Jump to Main ContentJump to Primary Navigation

Black & Beautiful In Britain: The Search For Black Haircare In South Wales

Watch now

The Black & Beautiful in Britain series was produced in partnership with Yahoo

In 2006, when India Arie released the single ‘I Am Not My Hair’, my 15-year-old self joined the conscious army in declaring that I indeed was not my hair. Too young to really understand the deeper concepts of the song, I would tell friends “I am not my hair” to avoid having to explain the Jamaica shaped scab near my temple from a hair straightener, and why my new hair looked more like a sun visor than a fringe. If “bad hair days” also described the health of your hair and not just the aesthetic, then it was safe to say I have spent over two thirds of my life having bad hair days. 

While I can reflect back and laugh at some of the extreme DIY haircare tricks I used to use, it also highlights a very real and painful reality that black haircare was not a priority in Wales; it wasn’t even a minoritised service, it was practically non-existent. This wasn’t an experience exclusive to  me and my friends in Newport, South Wales. A survey commissioned by Black Ballad, found that 27%* of respondents from Wales travelled 45 minutes or more to get to their nearest beauty store with 66%* of respondents finding it difficult (to some degree) finding hair products and 41%** of respondents finding it “very difficult” to source a professional hairdresser.

Inside a black hair shop. Person in the foreground, background out of focus.
Image by Dami Fawehinmi / Visuals by JOD

Being a teenager, I spent copious amounts of time testing out home remedies on my hair before school. On good days I managed to gel, mousse and hairspray my hair flat for a few hours. On bad days, I prayed that no one pulled my hood down and I could make do with a flat-ironed fringe. If you didn’t own a hair straightener, then a tea towel and a clothing iron would do the trick. There was one more get-out-of-hair-jail free card on bad hair days, and that was if one of the few other black girls had worse hair than you. It was essentially the Hunger Games of bad hair bullying and shame – may the odds be ever in your favour.

There was always that girl who never had to dodge the politics of unkempt hair: the girl who could braid. It is still an unsolved mystery, how that one girl just had the skills to braid hair into any and every pattern. In my school “that girl” was my best friend, Lateesha. When an under 18s club night was approaching, Teesha would literally hang out the front of her living room window doing people’s braids because her mum laid down the law: “This house isn’t an open youth club or a hostel – no more kids in and out!”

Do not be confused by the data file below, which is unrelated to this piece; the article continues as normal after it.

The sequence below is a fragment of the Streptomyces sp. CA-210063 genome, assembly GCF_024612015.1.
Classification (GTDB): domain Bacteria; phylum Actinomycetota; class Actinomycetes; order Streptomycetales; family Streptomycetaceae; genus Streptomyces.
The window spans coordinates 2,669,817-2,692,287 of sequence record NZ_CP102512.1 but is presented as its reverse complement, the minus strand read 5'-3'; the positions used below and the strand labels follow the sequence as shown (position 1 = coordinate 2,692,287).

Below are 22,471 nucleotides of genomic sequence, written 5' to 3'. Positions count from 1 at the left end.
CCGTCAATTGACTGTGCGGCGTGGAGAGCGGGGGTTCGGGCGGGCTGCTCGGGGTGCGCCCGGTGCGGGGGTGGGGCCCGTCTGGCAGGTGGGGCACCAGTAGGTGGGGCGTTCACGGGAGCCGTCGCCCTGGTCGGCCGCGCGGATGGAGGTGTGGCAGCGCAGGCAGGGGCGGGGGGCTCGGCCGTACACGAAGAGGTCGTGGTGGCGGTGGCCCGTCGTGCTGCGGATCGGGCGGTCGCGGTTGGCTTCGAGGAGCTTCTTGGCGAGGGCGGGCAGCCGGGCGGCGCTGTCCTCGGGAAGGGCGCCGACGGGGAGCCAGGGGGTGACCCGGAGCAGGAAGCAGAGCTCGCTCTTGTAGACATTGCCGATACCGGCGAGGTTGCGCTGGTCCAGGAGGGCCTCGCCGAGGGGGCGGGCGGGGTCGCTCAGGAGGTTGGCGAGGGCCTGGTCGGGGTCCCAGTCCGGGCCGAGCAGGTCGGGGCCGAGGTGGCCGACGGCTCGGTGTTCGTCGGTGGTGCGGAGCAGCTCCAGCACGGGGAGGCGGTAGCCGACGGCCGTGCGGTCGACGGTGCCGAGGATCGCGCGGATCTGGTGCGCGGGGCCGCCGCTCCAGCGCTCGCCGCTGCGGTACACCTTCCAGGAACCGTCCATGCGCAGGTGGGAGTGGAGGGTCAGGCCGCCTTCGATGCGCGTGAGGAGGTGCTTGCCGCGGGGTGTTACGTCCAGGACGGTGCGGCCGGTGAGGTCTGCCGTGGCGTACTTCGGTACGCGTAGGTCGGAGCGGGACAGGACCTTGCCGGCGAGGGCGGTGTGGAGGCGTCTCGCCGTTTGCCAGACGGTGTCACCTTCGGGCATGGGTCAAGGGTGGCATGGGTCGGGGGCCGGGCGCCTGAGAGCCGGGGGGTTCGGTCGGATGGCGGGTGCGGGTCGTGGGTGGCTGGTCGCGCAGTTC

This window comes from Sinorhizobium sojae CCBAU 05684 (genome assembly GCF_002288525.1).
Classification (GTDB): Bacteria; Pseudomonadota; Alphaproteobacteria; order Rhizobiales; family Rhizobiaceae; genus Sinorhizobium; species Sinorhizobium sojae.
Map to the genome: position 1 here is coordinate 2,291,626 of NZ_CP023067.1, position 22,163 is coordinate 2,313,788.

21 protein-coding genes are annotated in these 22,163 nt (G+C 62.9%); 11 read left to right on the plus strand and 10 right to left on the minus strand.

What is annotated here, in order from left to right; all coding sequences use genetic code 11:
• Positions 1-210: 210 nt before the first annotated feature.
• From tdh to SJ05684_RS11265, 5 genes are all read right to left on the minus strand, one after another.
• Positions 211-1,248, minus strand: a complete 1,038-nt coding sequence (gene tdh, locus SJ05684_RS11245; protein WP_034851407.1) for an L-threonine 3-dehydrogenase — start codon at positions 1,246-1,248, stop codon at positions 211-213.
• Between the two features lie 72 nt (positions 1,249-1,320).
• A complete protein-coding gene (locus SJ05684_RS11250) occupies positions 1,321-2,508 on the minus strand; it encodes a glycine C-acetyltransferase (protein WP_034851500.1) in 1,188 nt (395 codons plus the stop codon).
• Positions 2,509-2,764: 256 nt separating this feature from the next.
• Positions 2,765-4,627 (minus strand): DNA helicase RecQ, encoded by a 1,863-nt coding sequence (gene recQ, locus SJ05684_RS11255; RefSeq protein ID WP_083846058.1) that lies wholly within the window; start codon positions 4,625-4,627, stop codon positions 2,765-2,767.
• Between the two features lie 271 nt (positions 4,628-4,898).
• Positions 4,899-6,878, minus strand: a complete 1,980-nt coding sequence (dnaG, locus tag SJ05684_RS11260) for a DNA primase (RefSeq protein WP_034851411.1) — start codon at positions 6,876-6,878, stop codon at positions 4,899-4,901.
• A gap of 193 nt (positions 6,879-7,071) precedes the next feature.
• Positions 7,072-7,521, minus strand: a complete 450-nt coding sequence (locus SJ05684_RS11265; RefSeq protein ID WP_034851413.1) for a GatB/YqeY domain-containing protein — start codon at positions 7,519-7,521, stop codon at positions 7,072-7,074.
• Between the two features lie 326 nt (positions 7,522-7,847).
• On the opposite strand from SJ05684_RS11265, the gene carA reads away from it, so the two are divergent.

At 13-years-old, Teesha would travel to Ally and Kitty’s hair shop in St Pauls, Bristol – approximately 30 miles and 80 minutes by public transport. The week running up to her trip, orders would pour in from school: Jamm Extra Hold gel, Blue Magic Conditioner, Pink Leave-In Curl Cream and Dark & Lovely Beautiful Beginnings Relaxer were jotted down. Combs, elastics, scrunchies, a Denman brush – and if you owned a Denman brush, then you had made it. If you missed out on ordering, or if you didn’t have any money, then who knew how many bad hair days lay ahead.

Person looks at a pot of hair gel.
Image by Dami Fawehinmi / Visuals by JOD

There was, of course, a small chance of saving grace: the bi-annual trip to get ‘singles’ or box braids. This was a whole weekend affair; you would travel across the country to Slough, Manchester, Luton or Birmingham, sit in a stranger’s house for eight hours – dead still, no break – and get your hair braided. During the process it felt like a test of endurance where only the fittest would survive. You would literally be 11-years-old with backache from sitting on a pillow on the floor for hours on end, but that final result, wow, that final result was so worth it! You would strut into school, braids swinging down your back soaking up all the compliments. Teacher would say, “Wow, your hair has grown, I didn't realise it was so long!” You would wear your badge of survival for everyone to see. “How long did it take to do?” “Twelve hours” you would reply, adding a bit of extra time for dramatic impact.

Navigating a hair care routine in South Wales pre-YouTube and online shopping was tough for any person needing a conditioner more specialised than Herbal Essences. Now, you can find how-to-guides for protective hair styling and home haircare treatments within a few clicks. The past process of hair care for black hair was character building; you had to be creative and skilful with next to no resources. It was one trial and error situation after another, and yet, the black hairstyles of the noughties still set trends and showcased the versatility of our crowns.

*A total of 79 respondents participated in this response

** A total of 70 respondents participated in this response